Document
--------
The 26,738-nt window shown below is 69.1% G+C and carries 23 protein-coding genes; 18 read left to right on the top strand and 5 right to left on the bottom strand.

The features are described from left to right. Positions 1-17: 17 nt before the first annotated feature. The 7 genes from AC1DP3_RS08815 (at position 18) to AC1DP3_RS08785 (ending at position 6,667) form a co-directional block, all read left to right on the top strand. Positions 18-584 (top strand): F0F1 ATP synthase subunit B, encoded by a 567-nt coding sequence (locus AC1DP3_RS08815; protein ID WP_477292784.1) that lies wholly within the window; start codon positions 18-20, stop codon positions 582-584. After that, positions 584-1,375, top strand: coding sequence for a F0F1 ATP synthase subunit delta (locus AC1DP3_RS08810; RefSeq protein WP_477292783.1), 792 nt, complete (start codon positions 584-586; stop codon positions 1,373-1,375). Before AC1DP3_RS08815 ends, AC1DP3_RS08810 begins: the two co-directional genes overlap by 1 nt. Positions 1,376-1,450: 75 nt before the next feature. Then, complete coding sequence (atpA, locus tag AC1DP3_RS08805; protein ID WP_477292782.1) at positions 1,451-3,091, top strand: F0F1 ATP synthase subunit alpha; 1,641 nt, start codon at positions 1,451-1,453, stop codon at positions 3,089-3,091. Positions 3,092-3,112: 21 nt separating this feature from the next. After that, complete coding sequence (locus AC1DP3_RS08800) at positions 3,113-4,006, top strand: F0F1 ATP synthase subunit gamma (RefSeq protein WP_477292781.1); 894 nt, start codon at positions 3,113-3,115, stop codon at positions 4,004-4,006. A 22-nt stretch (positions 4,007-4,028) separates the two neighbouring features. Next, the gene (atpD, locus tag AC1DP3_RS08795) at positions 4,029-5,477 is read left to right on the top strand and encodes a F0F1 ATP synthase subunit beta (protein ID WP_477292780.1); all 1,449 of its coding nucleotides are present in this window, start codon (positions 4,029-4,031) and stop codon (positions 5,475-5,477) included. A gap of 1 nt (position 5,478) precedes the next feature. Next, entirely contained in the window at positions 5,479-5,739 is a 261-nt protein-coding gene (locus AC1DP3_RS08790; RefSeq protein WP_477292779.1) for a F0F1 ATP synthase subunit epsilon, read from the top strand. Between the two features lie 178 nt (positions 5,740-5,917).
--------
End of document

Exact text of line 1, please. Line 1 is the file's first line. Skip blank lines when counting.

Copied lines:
The 26,738-nt window shown below is 69.1% G+C and carries 23 protein-coding genes; 18 read left to right on the top strand and 5 right to left on the bottom strand.